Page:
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The problem. It was too short for me to wear comfortably. I did take 8 inches off!!! I kept tugging my skirt down as I walked and felt way too exposed even while wearing leggings underneath. My solution was to experiment with a bit of colour blocking and lengthen the skirt with fabric I had in the stash that was too small to use for anything.

The results……meh, possibly the worst bit of sewing I’ve done for awhile. I hated every step of sewing the extra length and this reminded me why I’m not a mender. For myself or anybody else…and what’s worst is now I think the dress is too long :,(

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This dress has so much potential and brings back such good early sewing memories (it’s the first dress I made and loved) so it’s worth saving and is going back under the sewing machine.

Sewing is such a journey and looking back at old makes and mistakes is part of that. I honestly got into sewing thinking I was gonna save loads of money and that everything I made would be perfect. To my past self: HAHAHHAHHAHAHHAHAHHAHAHAHAHAH. No. Just no.

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Happy making,

Meg xx

Shirtwaist Dress, Gertie New Book for Better Sewing

This is me playing catch up with a make that’s a few months old. I recently wore it out to a Nigerian musical Wakaa and the amount of African wax print outfits on show made me release that my stash/wardrobe is not yet complete without some more of these gorgeous fabrics.

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The Pattern

Not being too much of a pre 1960’s vintage girl Gertie was never one of my sewing blog crushes but I was making this with Gabby who has all her books. We chose this pattern from her book Gertie’s New Book for Better Sewing, I think a shirtdress is such a wardrobe staple and I really like effect the shirring on this one had.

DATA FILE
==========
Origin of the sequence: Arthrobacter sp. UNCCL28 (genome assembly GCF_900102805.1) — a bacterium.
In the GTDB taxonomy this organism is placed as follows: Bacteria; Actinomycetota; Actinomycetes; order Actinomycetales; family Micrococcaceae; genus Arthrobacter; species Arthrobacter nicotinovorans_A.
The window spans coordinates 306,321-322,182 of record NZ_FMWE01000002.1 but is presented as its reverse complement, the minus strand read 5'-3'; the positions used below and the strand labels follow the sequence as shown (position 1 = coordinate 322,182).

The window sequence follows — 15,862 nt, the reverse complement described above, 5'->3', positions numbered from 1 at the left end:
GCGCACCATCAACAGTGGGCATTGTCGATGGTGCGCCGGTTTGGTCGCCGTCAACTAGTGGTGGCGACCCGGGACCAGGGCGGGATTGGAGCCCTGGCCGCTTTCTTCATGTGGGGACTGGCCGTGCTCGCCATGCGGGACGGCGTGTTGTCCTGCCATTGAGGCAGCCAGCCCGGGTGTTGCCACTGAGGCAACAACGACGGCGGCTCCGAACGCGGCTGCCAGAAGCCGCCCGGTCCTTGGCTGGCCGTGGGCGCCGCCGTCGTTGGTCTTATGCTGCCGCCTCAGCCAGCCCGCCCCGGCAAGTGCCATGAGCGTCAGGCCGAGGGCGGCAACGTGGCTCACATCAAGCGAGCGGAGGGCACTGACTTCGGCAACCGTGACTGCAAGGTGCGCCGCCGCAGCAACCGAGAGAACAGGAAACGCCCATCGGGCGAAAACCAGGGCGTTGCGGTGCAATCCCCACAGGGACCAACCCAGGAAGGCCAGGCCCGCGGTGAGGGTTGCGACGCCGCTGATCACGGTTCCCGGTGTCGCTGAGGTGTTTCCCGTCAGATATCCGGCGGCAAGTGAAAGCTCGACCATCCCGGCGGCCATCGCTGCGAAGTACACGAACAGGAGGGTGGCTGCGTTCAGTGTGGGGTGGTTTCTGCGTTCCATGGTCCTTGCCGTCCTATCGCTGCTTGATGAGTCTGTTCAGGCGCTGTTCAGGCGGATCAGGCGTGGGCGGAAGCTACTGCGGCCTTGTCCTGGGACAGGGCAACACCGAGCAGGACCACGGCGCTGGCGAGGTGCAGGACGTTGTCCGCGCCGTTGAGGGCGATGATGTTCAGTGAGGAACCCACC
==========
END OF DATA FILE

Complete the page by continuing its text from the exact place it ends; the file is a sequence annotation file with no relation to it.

Plus, trying shirring and making buttonholes, new techniques I hadn’t tried before.

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Fabric

THIS FABRIC. Hands down the best fabric I’ve bought in my short sewing life.  I initially was going to go with a more sensible fabric but I just kept on coming back to the chickens.

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Ever since I’ve been visiting Walthamstow market, Goldhawk Road fabric shops have been upgraded to being on the pricey side. Desperate not to spend too much money and too lazy to pop down to Walthamstow,  I took a tip from a friend that the market there has super cheap fabric shops. So I went into Shepherds Bush market, just next to Goldhawk Road. The prices are just as low as he said and I got 6 metres (the fabric was pre cut) of this for £9. Bargain.

Alterations

I made a size 12 (if I remember correctly…it was a while ago)..and, for me, the proportions on the sleeves and bodice are really off. The shoulders (and if you read my blog regularly, you know I have a thing about shoulders) where so puffed out it turned this pear shaped girl into a square. I took away at least an extra 5cm off the upper sleeve.

Also the pockets. The pockets are far too low and even Gabby (we made the same size)  who is taller then me (so must have longer arms!?!) struggled with this low pocket placement. We both brought the pockets up but I didn’t do it enough for it to be comfortable when putting my hands in my pocket.

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If you are attempting to have a go with this dress Heather does an extremely detailed post on how she tackled the sleeve/bodice alterations here, which are definitely more helpful than what I can provide. I did a lot of guesstimations…and no toile..bad sewer me.